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California Farmworkers Are One Step Closer to Earning Overtime Pay

As a bill heads to Governor Jerry Brown’s desk, California’s farmworkers are on the verge of setting a historic pay precedent.

By Madeleine Thomas


(Photo: Sandy Huffaker/Getty Images)

After two hours of deliberation on Monday, the California State Assembly passed legislation increasing overtime pay for farmworkers. If signed into law by Governor Jerry Brown, California — already the country’s largest agricultural producer — will become the first state in the nation to give its farm laborers the same overtime pay rights as the rest of the state’s hourly workforce.

The bill would set a historic precedent for the more than 825,000 farm laborers across the state. As current law stands, California’s farmworkers are only eligible for overtime after a 10-hour workday or a 60-hour workweek. Should the bill become law, farmworkers who labor more than eight hours a day or 40 hours a week would become newly eligible for additional pay. The proposal passed in the Assembly with a 44–32 vote on Monday, prompting cries of support from members of the United Farm Workers association, who gathered in droves on the steps of the Capitol.

“The whole world eats the food provided by California farmworkers, yet we don’t guarantee fair overtime pay for the backbreaking manual labor they put in to keep us fed,” said California Assemblywoman Lorena Gonzalez (D-San Diego), who sponsored the bill. “We know this is the right thing to do, and thanks to the hard work of an incredible coalition throughout the state and across the country, we’re now one step closer to finally providing our hard-working farmworkers the dignity they deserve.”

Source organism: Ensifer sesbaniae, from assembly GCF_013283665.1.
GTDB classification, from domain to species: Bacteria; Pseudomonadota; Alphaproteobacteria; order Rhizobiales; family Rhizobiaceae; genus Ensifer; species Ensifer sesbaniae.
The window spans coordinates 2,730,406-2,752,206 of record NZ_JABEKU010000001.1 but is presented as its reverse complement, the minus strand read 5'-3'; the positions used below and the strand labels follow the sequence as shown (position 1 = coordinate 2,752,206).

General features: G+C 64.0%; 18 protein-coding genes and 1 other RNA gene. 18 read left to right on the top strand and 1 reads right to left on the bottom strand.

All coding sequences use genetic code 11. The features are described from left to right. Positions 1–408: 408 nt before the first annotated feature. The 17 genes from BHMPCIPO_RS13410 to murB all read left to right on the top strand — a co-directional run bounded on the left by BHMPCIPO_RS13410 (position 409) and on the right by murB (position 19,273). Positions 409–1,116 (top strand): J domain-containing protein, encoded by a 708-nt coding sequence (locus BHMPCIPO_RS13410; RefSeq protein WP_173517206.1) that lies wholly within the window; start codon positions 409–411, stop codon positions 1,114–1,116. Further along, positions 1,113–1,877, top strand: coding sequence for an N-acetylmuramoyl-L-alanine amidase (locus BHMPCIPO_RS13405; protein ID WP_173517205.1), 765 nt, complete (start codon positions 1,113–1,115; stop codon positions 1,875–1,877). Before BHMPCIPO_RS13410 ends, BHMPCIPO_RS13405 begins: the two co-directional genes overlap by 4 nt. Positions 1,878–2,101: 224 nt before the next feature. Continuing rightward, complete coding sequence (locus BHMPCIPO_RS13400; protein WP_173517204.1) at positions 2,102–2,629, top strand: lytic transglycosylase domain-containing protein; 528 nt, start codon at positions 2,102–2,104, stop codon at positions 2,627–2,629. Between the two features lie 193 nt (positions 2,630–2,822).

There are five states, including California, that grant farmworkers some sort of overtime. At its core, the issue of the bill is whether farm labor — largely seasonal work — is worthy of overtime pay. Why add an additional financial burden to farmers, opponents argue, many of them already hit hard by the rising costs of seed and drought, if some laborers only work several months out of the year? Others argue that tightening requirements would only serve to backfire against the workforce, especially for farmers who already have their employees working at the current 60-hour work week and can’t afford to increase their salaries. In that case, many farmers could resort to cutting back hours; hiring additional employees to stretch out the amount of labor and hours worked; or laying off workers entirely.

“If signed by Governor Brown, the increased overtime costs imposed on California family farmers will compound newly enacted minimum wage increases set to reach $15 per hour by 2022.” Tom Nassif, the CEO and president of Western Growers, said yesterday. “The members who voted for this bill have placed California farms at an even further competitive disadvantage internationally and with other states.”

Supporters counter that the bill isn’t about economics; it’s an issue of human rights. Overtime pay laws haven’t been updated since the Fair Labor Standards Act of 1938, a Jim Crow-era mandate that excused farmworkers — mostly African American at the time — from earning overtime pay. California’s farmworkers finally qualified for overtime in 1976, during Brown’s first stint in office. A series of historic farmworker strikes for fair pay, union contracts, and humane working conditions — led by the renowned activist Cesar Chavez — eventually led to the formation of UFW.

“There may be situations where people may believe that they will lose something in terms of economics, but my father taught me that it was more than about the money, it was about who he was as a man and it was about him being respected by everyone else like everyone else,” Assemblywoman Shirley Weber (D-San Diego), whose father was a sharecropper, told the Associated Press on Monday. “Sometimes, for that reason, you make that economic sacrifice.”

Brown’s office has yet to comment on the bill.